IT: Cary Fukunaga Is Out Of Latest Adaptation Effort

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IT: Cary Fukunaga Is Out Of Latest Adaptation Effort
The Wrap broke the news earlier today that True Detective season one director Cary Fukunaga will no longer direct the current adaptation of Stephen King's novel It. Filming was supposed to begin in three weeks. 

Citing creative difference with New Line Cinema over the scale and scope of the production the adaptation has been put on hold for now. 

The production recently changed hands from parent company Warner Bros to New Line and the new studio wished to go on with the project but with a smaller budget. In the report at The Wrap one of their sources even suggests that the studio had become gun-shy when The Poltergeist did not perform as to expectations, and that its marketing was centered around a clown as well. Which made me laugh out loud. Really hard.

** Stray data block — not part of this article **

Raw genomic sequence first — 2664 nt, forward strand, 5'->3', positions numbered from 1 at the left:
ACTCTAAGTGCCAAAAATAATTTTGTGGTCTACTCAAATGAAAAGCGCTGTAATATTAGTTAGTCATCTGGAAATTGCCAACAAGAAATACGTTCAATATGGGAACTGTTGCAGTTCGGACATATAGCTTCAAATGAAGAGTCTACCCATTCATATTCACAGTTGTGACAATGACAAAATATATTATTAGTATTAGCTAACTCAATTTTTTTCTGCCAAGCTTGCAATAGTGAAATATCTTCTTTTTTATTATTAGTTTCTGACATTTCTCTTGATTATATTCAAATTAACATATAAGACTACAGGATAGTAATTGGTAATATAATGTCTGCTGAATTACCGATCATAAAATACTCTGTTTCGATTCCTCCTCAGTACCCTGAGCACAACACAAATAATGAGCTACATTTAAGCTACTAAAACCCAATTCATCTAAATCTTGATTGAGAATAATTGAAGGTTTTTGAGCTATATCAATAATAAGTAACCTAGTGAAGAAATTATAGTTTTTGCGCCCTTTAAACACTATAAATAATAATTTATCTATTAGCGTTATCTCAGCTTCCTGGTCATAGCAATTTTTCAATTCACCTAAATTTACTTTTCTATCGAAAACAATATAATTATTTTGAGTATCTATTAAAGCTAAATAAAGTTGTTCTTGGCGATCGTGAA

Fukunaga had big aspirations for the adaptation from the start. He wanted to film in New York; one of the most expensive states to film in, in the U.S. He also wanted to split the novel into two films, the first one about the novel's protagonists as children, and the second when they are adults confronting the shape-shifting child murderer. New Line has a lower budget threshold than it's parent company and Fukunaga's drafts were coming in with higher numbers attached to them. A report over at Deadline suggests that his latest draft had not even been approved. 

These are two things that sort of fly in the face of convention when it comes to making horror films: spending lots of money and horror films generally do not play out over two or more films. Sequels yes. On-going narratives? Nope. 

It raises the question. Is It too big for film? Fans of the novel will know better. 
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Cary FUkunagaItNew Line CinemaStephen King